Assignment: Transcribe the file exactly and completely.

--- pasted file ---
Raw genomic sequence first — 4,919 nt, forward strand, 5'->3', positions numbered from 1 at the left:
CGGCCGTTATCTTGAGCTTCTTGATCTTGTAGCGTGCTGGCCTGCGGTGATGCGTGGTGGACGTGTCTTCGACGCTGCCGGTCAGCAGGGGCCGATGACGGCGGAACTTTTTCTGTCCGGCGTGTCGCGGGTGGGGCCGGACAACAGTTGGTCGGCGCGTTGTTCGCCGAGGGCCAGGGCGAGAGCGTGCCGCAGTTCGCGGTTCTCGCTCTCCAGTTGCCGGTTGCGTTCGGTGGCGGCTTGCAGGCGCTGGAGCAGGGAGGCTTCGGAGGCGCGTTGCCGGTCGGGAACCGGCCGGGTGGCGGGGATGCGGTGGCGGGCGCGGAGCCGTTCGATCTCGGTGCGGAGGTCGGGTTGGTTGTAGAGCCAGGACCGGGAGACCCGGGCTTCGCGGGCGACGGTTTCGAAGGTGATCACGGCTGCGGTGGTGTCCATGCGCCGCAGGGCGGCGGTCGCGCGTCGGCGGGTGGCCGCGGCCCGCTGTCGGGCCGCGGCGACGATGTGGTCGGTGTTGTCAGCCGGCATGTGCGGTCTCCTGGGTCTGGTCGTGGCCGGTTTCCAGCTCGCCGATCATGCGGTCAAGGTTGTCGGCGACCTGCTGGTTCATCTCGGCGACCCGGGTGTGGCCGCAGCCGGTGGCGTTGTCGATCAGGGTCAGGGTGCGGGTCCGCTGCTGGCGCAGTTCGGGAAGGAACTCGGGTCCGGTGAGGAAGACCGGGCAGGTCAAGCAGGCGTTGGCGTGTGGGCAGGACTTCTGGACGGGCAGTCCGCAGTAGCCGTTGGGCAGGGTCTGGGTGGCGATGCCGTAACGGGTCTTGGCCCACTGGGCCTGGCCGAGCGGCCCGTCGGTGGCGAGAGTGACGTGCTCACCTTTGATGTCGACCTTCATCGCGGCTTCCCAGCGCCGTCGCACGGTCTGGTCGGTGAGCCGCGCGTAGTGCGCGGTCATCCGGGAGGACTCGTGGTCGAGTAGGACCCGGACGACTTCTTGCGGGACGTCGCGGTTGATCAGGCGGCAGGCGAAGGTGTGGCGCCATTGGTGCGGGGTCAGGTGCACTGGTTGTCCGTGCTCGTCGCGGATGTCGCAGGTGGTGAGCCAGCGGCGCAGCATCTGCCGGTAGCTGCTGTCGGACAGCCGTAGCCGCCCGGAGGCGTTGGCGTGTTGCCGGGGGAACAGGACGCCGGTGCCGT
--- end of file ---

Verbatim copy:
Raw genomic sequence first — 4,919 nt, forward strand, 5'->3', positions numbered from 1 at the left:
CGGCCGTTATCTTGAGCTTCTTGATCTTGTAGCGTGCTGGCCTGCGGTGATGCGTGGTGGACGTGTCTTCGACGCTGCCGGTCAGCAGGGGCCGATGACGGCGGAACTTTTTCTGTCCGGCGTGTCGCGGGTGGGGCCGGACAACAGTTGGTCGGCGCGTTGTTCGCCGAGGGCCAGGGCGAGAGCGTGCCGCAGTTCGCGGTTCTCGCTCTCCAGTTGCCGGTTGCGTTCGGTGGCGGCTTGCAGGCGCTGGAGCAGGGAGGCTTCGGAGGCGCGTTGCCGGTCGGGAACCGGCCGGGTGGCGGGGATGCGGTGGCGGGCGCGGAGCCGTTCGATCTCGGTGCGGAGGTCGGGTTGGTTGTAGAGCCAGGACCGGGAGACCCGGGCTTCGCGGGCGACGGTTTCGAAGGTGATCACGGCTGCGGTGGTGTCCATGCGCCGCAGGGCGGCGGTCGCGCGTCGGCGGGTGGCCGCGGCCCGCTGTCGGGCCGCGGCGACGATGTGGTCGGTGTTGTCAGCCGGCATGTGCGGTCTCCTGGGTCTGGTCGTGGCCGGTTTCCAGCTCGCCGATCATGCGGTCAAGGTTGTCGGCGACCTGCTGGTTCATCTCGGCGACCCGGGTGTGGCCGCAGCCGGTGGCGTTGTCGATCAGGGTCAGGGTGCGGGTCCGCTGCTGGCGCAGTTCGGGAAGGAACTCGGGTCCGGTGAGGAAGACCGGGCAGGTCAAGCAGGCGTTGGCGTGTGGGCAGGACTTCTGGACGGGCAGTCCGCAGTAGCCGTTGGGCAGGGTCTGGGTGGCGATGCCGTAACGGGTCTTGGCCCACTGGGCCTGGCCGAGCGGCCCGTCGGTGGCGAGAGTGACGTGCTCACCTTTGATGTCGACCTTCATCGCGGCTTCCCAGCGCCGTCGCACGGTCTGGTCGGTGAGCCGCGCGTAGTGCGCGGTCATCCGGGAGGACTCGTGGTCGAGTAGGACCCGGACGACTTCTTGCGGGACGTCGCGGTTGATCAGGCGGCAGGCGAAGGTGTGGCGCCATTGGTGCGGGGTCAGGTGCACTGGTTGTCCGTGCTCGTCGCGGATGTCGCAGGTGGTGAGCCAGCGGCGCAGCATCTGCCGGTAGCTGCTGTCGGACAGCCGTAGCCGCCCGGAGGCGTTGGCGTGTTGCCGGGGGAACAGGACGCCGGTGCCGT